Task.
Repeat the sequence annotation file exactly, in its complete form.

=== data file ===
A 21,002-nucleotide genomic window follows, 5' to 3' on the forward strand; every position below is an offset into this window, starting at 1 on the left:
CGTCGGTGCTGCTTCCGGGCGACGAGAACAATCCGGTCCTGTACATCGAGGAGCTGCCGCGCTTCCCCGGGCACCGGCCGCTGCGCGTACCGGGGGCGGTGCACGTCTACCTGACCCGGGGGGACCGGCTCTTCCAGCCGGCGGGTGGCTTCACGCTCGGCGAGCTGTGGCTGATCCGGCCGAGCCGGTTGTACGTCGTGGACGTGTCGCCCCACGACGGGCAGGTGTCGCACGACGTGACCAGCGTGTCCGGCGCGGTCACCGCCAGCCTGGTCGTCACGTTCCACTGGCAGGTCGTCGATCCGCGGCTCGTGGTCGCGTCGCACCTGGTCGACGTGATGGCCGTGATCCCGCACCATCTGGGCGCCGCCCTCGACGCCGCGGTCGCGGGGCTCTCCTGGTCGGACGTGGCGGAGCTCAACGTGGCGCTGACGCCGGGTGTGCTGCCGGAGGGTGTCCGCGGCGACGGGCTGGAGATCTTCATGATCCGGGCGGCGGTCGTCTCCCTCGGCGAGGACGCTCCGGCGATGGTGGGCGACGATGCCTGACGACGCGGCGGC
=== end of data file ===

A 21,002-nucleotide genomic window follows, 5' to 3' on the forward strand; every position below is an offset into this window, starting at 1 on the left:
CGTCGGTGCTGCTTCCGGGCGACGAGAACAATCCGGTCCTGTACATCGAGGAGCTGCCGCGCTTCCCCGGGCACCGGCCGCTGCGCGTACCGGGGGCGGTGCACGTCTACCTGACCCGGGGGGACCGGCTCTTCCAGCCGGCGGGTGGCTTCACGCTCGGCGAGCTGTGGCTGATCCGGCCGAGCCGGTTGTACGTCGTGGACGTGTCGCCCCACGACGGGCAGGTGTCGCACGACGTGACCAGCGTGTCCGGCGCGGTCACCGCCAGCCTGGTCGTCACGTTCCACTGGCAGGTCGTCGATCCGCGGCTCGTGGTCGCGTCGCACCTGGTCGACGTGATGGCCGTGATCCCGCACCATCTGGGCGCCGCCCTCGACGCCGCGGTCGCGGGGCTCTCCTGGTCGGACGTGGCGGAGCTCAACGTGGCGCTGACGCCGGGTGTGCTGCCGGAGGGTGTCCGCGGCGACGGGCTGGAGATCTTCATGATCCGGGCGGCGGTCGTCTCCCTCGGCGAGGACGCTCCGGCGATGGTGGGCGACGATGCCTGACGACGCGGCGGC